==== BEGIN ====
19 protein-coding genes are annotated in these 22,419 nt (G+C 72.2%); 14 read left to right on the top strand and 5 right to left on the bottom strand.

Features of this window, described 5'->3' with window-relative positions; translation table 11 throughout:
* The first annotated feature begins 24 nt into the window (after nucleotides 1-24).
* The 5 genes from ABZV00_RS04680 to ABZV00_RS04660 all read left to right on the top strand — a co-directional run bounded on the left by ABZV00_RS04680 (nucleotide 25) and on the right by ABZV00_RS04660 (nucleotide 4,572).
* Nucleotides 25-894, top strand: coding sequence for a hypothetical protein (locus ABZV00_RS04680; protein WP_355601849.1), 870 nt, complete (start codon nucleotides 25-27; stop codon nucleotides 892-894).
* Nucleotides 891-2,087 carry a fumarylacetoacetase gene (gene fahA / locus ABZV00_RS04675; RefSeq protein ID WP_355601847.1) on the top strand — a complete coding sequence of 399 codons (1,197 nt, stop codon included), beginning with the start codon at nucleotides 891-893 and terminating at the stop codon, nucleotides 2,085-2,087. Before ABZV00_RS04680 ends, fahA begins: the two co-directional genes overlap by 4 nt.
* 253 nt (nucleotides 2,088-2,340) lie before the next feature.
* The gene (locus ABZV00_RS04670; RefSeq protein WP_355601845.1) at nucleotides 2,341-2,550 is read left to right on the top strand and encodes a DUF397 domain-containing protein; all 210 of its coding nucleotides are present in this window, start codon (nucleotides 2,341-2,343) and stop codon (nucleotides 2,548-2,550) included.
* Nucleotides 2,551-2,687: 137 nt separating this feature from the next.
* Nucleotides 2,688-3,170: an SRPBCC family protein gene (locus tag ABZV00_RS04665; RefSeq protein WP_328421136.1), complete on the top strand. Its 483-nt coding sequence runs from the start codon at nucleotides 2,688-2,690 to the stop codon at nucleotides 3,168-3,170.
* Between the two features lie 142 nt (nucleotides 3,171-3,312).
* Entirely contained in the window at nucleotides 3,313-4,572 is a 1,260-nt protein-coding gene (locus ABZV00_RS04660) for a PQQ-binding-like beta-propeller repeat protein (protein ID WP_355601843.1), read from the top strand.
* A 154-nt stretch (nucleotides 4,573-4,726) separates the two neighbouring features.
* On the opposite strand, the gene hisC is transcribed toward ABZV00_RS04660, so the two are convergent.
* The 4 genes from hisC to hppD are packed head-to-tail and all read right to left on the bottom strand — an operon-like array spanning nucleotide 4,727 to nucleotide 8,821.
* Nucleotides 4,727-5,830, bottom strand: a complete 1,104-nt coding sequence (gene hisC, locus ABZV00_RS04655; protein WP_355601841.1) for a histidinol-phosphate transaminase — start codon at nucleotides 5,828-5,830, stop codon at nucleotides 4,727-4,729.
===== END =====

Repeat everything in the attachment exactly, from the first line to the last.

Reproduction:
19 protein-coding genes are annotated in these 22,419 nt (G+C 72.2%); 14 read left to right on the top strand and 5 right to left on the bottom strand.

Features of this window, described 5'->3' with window-relative positions; translation table 11 throughout:
* The first annotated feature begins 24 nt into the window (after nucleotides 1-24).
* The 5 genes from ABZV00_RS04680 to ABZV00_RS04660 all read left to right on the top strand — a co-directional run bounded on the left by ABZV00_RS04680 (nucleotide 25) and on the right by ABZV00_RS04660 (nucleotide 4,572).
* Nucleotides 25-894, top strand: coding sequence for a hypothetical protein (locus ABZV00_RS04680; protein WP_355601849.1), 870 nt, complete (start codon nucleotides 25-27; stop codon nucleotides 892-894).
* Nucleotides 891-2,087 carry a fumarylacetoacetase gene (gene fahA / locus ABZV00_RS04675; RefSeq protein ID WP_355601847.1) on the top strand — a complete coding sequence of 399 codons (1,197 nt, stop codon included), beginning with the start codon at nucleotides 891-893 and terminating at the stop codon, nucleotides 2,085-2,087. Before ABZV00_RS04680 ends, fahA begins: the two co-directional genes overlap by 4 nt.
* 253 nt (nucleotides 2,088-2,340) lie before the next feature.
* The gene (locus ABZV00_RS04670; RefSeq protein WP_355601845.1) at nucleotides 2,341-2,550 is read left to right on the top strand and encodes a DUF397 domain-containing protein; all 210 of its coding nucleotides are present in this window, start codon (nucleotides 2,341-2,343) and stop codon (nucleotides 2,548-2,550) included.
* Nucleotides 2,551-2,687: 137 nt separating this feature from the next.
* Nucleotides 2,688-3,170: an SRPBCC family protein gene (locus tag ABZV00_RS04665; RefSeq protein WP_328421136.1), complete on the top strand. Its 483-nt coding sequence runs from the start codon at nucleotides 2,688-2,690 to the stop codon at nucleotides 3,168-3,170.
* Between the two features lie 142 nt (nucleotides 3,171-3,312).
* Entirely contained in the window at nucleotides 3,313-4,572 is a 1,260-nt protein-coding gene (locus ABZV00_RS04660) for a PQQ-binding-like beta-propeller repeat protein (protein ID WP_355601843.1), read from the top strand.
* A 154-nt stretch (nucleotides 4,573-4,726) separates the two neighbouring features.
* On the opposite strand, the gene hisC is transcribed toward ABZV00_RS04660, so the two are convergent.
* The 4 genes from hisC to hppD are packed head-to-tail and all read right to left on the bottom strand — an operon-like array spanning nucleotide 4,727 to nucleotide 8,821.
* Nucleotides 4,727-5,830, bottom strand: a complete 1,104-nt coding sequence (gene hisC, locus ABZV00_RS04655; protein WP_355601841.1) for a histidinol-phosphate transaminase — start codon at nucleotides 5,828-5,830, stop codon at nucleotides 4,727-4,729.